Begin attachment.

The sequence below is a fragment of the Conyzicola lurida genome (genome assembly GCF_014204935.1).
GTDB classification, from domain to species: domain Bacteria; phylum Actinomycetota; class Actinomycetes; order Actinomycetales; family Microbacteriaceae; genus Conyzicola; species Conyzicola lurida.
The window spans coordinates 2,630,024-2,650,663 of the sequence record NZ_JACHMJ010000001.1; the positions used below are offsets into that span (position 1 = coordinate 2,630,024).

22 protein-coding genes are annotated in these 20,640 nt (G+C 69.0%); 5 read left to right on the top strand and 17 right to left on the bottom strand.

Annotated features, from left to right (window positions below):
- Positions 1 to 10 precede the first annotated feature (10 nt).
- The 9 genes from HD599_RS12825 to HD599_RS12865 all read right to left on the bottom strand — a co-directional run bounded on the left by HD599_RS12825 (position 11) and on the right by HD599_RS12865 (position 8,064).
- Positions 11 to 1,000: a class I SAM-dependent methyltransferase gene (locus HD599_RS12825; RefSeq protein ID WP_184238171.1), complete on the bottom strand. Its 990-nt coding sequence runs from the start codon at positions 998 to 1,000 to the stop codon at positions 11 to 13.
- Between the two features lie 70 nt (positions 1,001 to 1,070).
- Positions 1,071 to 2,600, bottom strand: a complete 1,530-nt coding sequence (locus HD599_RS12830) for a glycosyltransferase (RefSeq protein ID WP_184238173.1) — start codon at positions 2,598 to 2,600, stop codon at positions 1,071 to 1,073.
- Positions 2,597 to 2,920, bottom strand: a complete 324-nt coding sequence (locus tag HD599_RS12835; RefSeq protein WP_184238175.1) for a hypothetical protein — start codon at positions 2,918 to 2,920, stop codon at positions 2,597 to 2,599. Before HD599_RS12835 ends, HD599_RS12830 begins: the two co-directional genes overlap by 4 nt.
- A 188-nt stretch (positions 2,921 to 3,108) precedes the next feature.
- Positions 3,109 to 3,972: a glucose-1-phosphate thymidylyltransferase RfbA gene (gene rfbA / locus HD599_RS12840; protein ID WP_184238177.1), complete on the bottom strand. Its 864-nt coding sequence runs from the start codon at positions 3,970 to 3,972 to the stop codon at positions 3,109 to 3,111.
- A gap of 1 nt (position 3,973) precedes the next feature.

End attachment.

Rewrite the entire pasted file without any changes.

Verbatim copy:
The sequence below is a fragment of the Conyzicola lurida genome (genome assembly GCF_014204935.1).
GTDB classification, from domain to species: domain Bacteria; phylum Actinomycetota; class Actinomycetes; order Actinomycetales; family Microbacteriaceae; genus Conyzicola; species Conyzicola lurida.
The window spans coordinates 2,630,024-2,650,663 of the sequence record NZ_JACHMJ010000001.1; the positions used below are offsets into that span (position 1 = coordinate 2,630,024).

22 protein-coding genes are annotated in these 20,640 nt (G+C 69.0%); 5 read left to right on the top strand and 17 right to left on the bottom strand.

Annotated features, from left to right (window positions below):
- Positions 1 to 10 precede the first annotated feature (10 nt).
- The 9 genes from HD599_RS12825 to HD599_RS12865 all read right to left on the bottom strand — a co-directional run bounded on the left by HD599_RS12825 (position 11) and on the right by HD599_RS12865 (position 8,064).
- Positions 11 to 1,000: a class I SAM-dependent methyltransferase gene (locus HD599_RS12825; RefSeq protein ID WP_184238171.1), complete on the bottom strand. Its 990-nt coding sequence runs from the start codon at positions 998 to 1,000 to the stop codon at positions 11 to 13.
- Between the two features lie 70 nt (positions 1,001 to 1,070).
- Positions 1,071 to 2,600, bottom strand: a complete 1,530-nt coding sequence (locus HD599_RS12830) for a glycosyltransferase (RefSeq protein ID WP_184238173.1) — start codon at positions 2,598 to 2,600, stop codon at positions 1,071 to 1,073.
- Positions 2,597 to 2,920, bottom strand: a complete 324-nt coding sequence (locus tag HD599_RS12835; RefSeq protein WP_184238175.1) for a hypothetical protein — start codon at positions 2,918 to 2,920, stop codon at positions 2,597 to 2,599. Before HD599_RS12835 ends, HD599_RS12830 begins: the two co-directional genes overlap by 4 nt.
- A 188-nt stretch (positions 2,921 to 3,108) precedes the next feature.
- Positions 3,109 to 3,972: a glucose-1-phosphate thymidylyltransferase RfbA gene (gene rfbA / locus HD599_RS12840; protein ID WP_184238177.1), complete on the bottom strand. Its 864-nt coding sequence runs from the start codon at positions 3,970 to 3,972 to the stop codon at positions 3,109 to 3,111.
- A gap of 1 nt (position 3,973) precedes the next feature.